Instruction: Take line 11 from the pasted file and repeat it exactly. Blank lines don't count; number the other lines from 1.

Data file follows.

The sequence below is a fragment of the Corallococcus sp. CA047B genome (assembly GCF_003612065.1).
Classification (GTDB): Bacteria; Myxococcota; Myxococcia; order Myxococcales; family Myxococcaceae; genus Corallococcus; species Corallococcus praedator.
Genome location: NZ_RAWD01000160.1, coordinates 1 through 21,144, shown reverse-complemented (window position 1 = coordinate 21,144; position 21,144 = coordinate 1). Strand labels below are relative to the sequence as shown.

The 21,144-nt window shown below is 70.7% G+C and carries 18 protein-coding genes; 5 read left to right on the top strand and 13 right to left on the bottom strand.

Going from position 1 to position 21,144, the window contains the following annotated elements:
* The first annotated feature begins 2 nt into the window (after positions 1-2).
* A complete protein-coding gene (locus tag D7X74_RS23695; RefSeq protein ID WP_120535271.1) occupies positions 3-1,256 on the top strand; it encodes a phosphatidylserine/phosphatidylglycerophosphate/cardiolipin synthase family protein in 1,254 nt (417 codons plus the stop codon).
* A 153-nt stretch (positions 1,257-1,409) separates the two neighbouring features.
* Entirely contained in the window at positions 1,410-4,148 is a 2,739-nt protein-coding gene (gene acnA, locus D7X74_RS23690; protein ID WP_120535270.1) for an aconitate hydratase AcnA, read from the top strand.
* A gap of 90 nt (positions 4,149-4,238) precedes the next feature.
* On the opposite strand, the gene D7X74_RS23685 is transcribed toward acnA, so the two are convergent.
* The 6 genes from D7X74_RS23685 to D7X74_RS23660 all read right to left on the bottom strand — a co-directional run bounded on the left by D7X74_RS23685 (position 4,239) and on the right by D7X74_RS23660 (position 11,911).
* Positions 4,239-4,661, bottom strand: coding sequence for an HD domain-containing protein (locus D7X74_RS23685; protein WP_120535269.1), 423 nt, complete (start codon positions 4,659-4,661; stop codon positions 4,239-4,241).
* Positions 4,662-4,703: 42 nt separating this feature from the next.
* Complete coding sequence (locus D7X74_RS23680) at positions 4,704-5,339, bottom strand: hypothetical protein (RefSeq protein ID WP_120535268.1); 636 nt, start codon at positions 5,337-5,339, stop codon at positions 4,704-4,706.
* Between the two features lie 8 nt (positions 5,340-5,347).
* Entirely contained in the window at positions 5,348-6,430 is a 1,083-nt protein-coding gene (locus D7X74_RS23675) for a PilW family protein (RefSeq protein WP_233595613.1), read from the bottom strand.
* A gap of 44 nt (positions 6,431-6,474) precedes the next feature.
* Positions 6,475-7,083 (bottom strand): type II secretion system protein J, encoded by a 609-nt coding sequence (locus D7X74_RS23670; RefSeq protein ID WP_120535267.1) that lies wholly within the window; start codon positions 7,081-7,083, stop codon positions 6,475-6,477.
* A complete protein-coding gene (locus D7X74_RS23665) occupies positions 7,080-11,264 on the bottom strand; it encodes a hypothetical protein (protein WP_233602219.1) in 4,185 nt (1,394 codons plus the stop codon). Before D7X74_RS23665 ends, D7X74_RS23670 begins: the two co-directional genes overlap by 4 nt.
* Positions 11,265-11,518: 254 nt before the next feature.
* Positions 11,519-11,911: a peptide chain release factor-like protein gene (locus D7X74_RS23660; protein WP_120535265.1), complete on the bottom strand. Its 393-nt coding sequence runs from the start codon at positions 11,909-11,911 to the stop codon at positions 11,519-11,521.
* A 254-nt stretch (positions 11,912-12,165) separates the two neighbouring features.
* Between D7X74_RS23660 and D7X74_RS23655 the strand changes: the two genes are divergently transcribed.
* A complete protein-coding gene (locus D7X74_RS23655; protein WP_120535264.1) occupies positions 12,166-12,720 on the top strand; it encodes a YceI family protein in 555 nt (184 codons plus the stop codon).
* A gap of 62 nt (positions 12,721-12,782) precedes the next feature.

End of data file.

* On the opposite strand, the gene D7X74_RS23685 is transcribed toward acnA, so the two are convergent.